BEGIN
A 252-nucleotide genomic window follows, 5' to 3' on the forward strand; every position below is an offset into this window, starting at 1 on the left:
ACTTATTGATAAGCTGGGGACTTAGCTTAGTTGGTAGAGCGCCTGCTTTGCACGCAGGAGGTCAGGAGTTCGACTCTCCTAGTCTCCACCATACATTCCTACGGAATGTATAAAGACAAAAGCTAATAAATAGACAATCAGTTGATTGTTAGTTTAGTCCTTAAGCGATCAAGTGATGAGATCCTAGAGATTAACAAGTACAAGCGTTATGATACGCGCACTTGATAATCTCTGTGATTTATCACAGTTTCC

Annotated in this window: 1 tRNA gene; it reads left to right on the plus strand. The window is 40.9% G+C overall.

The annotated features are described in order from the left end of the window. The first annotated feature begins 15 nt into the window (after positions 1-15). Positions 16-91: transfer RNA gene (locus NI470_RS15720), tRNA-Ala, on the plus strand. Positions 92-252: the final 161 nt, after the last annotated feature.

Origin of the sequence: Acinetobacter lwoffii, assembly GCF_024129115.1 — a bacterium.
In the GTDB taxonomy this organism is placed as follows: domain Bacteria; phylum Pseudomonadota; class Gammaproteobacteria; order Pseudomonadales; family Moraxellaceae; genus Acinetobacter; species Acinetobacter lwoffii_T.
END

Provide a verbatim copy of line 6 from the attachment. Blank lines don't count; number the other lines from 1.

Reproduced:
In the GTDB taxonomy this organism is placed as follows: domain Bacteria; phylum Pseudomonadota; class Gammaproteobacteria; order Pseudomonadales; family Moraxellaceae; genus Acinetobacter; species Acinetobacter lwoffii_T.